Meet Mhambi, she lives in a village near Ladysmith, South Africa, a remote area with dirt roads and little access to governmental services. At 85 years old she cares for three great grandchildren and a granddaughter who is HIV positive. When we met Mhambi, in 2022, her joyous and tired eyes told us her story: every day was a struggle, and fighting for the next day was getting harder.
Mhambi’s household qualified for CERI’s family strengthening services. During the months that followed we focused on assessing the barriers in front of her family’s financial sustainability. Two things emerged as root causes – they couldn’t access any governmental resources and didn’t benefit from any legal entitlements.
South Africa’s long history of discrimination and inequality has placed its print on many families, leading to generational poverty and lack of social mobility. With a poverty rate of 63% in 2022, a large majority of its population is relying on government grants and services to survive.
Mhambi knew other families that benefitted from government support. She heard about the child grant and was sure her great grandchildren would qualify for it. Moreover, since HIV treatment is distributed for free in South Africa, she hoped her sick granddaughter might get well enough to lead a full life. But there was one problem – none of them had birth certificates, and all governmental services required one.
She considered other ways of supporting her family, but finding work, at her age, was impossible. The pandemic lead to a 35.3% spike in the unemployment rate and in 2023, there were still much fewer jobs than before Covid. The inflation, growing food prices, and her aging body made survival a daily fight.
Advocacy for food and healthcare
Navigating the legal system to obtain birth certificates, and then apply for country IDs was beyond Mhambi’s power. It was also a lengthy and complex process, where applicants had to schedule appointments, fill out paperwork, and oftentimes bring in witnesses that could prove, through testimony, that the applicant is a descendant of a local, South African family. Over the following 6 months, CERI staff have advocated for Mhambi’s family by reaching out to the Department of Home Affairs, the Department of Social Development, and the South African Social Security Agency. We also reached out to the Ministry of Health, asking for expedited treatment for Mhambi’s HIV positive granddaughter.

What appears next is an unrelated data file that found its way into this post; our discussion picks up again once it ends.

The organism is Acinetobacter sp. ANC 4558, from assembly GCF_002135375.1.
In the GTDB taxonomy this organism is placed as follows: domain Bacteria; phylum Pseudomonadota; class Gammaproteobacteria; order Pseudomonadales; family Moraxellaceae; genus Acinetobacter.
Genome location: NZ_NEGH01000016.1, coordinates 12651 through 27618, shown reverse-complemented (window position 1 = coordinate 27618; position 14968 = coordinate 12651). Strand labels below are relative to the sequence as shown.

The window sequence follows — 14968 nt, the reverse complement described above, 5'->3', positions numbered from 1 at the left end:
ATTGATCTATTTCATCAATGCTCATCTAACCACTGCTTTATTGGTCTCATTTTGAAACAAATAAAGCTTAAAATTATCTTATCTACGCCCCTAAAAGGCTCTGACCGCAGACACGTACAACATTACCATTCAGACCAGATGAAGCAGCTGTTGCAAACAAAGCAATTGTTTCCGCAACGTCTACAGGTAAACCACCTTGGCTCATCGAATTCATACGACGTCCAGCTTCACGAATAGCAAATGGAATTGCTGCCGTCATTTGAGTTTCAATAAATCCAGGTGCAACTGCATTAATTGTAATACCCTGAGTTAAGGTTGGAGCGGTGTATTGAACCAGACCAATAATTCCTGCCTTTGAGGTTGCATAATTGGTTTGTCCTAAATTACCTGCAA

When the process concluded, Mhambi’s family members were documented, started receiving medical treatment, and a monthly cash grant that helped put food on their table. Now Mhambi doesn’t have to spend each night worrying about what they will eat the next day, or where to borrow money from to buy school uniforms. Today she has a little more hope for tomorrow.
Every time our team visits Mhambi, she grasps their arms strongly, with both hands, welcomes them, and says: “Ngiyabonga kakhulu kwaba kaCERI, ngokusiza mina nabazukulu bami. Inkosi inibusise!” Translated from Zulu, this means: “Thank you so much to CERI for helping me and my great grandchildren! May God bless you!”
Working towards a brighter future
We will not stop here. CERI works to support each family at risk of separation by ensuring their care and protection. We build our intervention on top of 10 life domains and seek positive development in each area.
The work with Mhambi’s family is far from being finished. The goal is for the family to self-sustain long after the 85-year-old is no more, ensuring that the children have a hopeful future, consistent education, and a positive environment to grow in.